The closest I can come to describing [The Reckoning] is to call it a black power melodrama. It may be reasonably described as a Jesse James story in black face. According to legend, Jesse James robbed the rich to give to the poor. In Reckoning a Negro pimp blackmails a racist Southern Governor to advance the cause of racial equality….
This type of story presumes that the end justifies the means, a premise that diminishes dramatic impact. In The Reckoning we see one scoundrel striving to outsmart another, reducing the confrontation to the level of a dog fight. We can derive no moral satisfaction from a victory by either of the antagonists. The author substitutes social justice for moral principle, but social issues change while the moral element in drama has remained stable for centuries. The Reckoning is not one of the author's better efforts.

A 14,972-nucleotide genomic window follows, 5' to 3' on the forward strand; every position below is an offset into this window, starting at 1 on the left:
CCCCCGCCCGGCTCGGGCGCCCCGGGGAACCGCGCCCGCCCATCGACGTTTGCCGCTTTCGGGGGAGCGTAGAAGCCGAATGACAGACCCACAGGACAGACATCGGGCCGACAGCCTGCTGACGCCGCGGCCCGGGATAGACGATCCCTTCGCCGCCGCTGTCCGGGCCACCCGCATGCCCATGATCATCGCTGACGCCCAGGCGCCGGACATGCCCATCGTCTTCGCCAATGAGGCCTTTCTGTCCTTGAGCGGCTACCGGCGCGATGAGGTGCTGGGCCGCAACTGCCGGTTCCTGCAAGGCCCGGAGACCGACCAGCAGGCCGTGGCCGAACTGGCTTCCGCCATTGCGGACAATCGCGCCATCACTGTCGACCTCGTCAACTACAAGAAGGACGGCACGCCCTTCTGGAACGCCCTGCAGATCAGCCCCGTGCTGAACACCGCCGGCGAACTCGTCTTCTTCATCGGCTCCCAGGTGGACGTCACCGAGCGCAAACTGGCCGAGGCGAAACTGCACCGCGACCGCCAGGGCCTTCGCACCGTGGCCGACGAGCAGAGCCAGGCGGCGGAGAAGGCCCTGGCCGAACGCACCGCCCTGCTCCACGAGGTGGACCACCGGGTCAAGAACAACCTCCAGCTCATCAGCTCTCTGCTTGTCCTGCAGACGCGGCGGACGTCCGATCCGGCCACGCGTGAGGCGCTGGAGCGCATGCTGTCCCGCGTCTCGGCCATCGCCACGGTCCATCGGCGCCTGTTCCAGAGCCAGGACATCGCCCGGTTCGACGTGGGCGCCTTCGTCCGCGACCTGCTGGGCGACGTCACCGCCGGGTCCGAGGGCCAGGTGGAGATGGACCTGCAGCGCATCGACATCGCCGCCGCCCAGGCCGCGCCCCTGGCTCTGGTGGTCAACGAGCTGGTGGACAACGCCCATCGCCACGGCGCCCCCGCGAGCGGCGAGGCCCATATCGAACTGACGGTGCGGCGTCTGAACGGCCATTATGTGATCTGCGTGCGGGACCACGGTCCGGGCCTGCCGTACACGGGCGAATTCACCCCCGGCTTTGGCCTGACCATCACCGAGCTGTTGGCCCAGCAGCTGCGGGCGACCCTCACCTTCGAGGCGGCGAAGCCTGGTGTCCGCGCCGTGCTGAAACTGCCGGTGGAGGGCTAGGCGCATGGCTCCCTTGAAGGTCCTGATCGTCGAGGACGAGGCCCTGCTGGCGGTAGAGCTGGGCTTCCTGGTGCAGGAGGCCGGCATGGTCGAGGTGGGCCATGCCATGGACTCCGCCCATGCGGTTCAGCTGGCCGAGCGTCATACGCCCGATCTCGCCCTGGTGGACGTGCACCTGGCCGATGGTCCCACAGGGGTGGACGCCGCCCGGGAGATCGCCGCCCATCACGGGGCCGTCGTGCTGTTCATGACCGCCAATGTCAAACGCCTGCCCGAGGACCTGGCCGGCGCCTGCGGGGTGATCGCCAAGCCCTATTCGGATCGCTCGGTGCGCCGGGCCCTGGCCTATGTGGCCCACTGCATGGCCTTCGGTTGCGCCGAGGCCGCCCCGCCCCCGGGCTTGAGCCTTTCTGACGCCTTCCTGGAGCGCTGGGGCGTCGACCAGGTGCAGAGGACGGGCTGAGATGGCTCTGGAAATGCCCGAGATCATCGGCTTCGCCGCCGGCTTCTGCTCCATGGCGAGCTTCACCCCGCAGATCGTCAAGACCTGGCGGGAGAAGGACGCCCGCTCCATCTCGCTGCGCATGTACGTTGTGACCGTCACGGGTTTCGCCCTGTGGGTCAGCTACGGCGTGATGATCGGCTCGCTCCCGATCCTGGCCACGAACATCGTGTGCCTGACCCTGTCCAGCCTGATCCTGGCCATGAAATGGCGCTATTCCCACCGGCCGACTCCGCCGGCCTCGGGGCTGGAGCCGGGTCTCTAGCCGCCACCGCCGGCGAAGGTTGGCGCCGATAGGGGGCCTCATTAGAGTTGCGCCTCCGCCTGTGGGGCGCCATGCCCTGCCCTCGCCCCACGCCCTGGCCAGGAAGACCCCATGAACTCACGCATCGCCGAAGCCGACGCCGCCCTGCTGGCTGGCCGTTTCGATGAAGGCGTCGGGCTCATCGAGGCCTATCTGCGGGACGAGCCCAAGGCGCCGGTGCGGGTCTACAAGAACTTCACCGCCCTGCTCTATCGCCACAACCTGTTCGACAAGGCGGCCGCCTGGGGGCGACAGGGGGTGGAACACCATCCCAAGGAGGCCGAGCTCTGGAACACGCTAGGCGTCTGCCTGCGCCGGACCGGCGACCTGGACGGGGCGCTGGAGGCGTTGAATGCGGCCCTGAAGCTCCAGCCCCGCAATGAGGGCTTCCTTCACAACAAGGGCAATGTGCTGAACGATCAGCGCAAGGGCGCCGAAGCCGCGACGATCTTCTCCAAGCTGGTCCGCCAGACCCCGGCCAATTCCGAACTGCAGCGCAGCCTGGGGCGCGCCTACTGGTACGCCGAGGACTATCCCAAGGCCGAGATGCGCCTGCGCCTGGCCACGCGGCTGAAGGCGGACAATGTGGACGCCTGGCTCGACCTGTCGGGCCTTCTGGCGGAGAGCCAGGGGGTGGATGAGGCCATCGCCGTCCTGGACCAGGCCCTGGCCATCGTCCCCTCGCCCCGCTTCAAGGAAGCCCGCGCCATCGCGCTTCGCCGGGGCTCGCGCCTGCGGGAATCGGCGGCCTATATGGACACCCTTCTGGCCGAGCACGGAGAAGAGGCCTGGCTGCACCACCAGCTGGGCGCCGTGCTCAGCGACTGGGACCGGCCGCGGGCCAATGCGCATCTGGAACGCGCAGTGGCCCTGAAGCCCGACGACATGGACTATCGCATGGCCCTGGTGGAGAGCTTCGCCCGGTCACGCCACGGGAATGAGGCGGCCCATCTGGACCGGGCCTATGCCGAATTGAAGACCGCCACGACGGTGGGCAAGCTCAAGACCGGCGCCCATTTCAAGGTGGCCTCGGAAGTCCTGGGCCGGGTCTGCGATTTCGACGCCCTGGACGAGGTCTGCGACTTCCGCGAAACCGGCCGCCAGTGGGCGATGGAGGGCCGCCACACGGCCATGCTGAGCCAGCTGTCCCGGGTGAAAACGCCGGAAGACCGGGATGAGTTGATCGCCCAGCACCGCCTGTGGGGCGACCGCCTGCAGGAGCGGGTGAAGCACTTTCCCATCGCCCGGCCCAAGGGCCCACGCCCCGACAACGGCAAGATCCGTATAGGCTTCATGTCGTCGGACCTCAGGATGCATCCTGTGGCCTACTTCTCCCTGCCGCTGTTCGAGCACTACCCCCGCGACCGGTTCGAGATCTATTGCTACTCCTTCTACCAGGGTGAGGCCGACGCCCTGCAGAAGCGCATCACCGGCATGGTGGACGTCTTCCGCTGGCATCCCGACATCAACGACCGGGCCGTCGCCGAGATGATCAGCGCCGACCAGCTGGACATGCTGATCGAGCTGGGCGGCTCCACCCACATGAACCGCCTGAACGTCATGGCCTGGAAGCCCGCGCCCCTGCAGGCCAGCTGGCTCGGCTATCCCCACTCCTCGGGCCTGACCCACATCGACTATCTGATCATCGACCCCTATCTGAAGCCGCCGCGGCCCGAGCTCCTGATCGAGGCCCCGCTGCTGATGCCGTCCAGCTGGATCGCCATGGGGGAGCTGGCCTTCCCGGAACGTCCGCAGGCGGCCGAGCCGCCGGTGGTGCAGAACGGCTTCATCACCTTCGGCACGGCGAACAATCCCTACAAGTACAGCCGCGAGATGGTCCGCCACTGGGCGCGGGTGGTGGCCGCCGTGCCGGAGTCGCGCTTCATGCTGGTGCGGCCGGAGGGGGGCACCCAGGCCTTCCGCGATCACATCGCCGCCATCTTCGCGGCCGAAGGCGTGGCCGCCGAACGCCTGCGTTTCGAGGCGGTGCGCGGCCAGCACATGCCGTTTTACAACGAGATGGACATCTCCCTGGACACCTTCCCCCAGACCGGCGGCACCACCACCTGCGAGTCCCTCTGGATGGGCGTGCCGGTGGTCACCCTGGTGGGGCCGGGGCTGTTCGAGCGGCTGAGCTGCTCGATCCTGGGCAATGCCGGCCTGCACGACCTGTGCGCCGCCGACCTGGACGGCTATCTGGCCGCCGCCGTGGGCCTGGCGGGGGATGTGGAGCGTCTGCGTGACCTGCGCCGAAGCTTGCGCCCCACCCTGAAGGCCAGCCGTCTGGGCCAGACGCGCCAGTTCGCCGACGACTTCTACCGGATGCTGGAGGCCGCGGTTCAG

The characters, however, are as believable as your neighbors; and the dialogue has the rhythm of angry poetry. (pp. 244-45)
If you are interested in social drama, or better race relations, your reviewer calls The Reckoning to your attention. With all its limitations, it is engrossing theatre. (p. 245)
Theophilus Lewis, "'The Reckoning'," in America (© America Press, 1969; all rights reserved), Vol. 121, No. 9, September 27, 1969, pp. 244-45.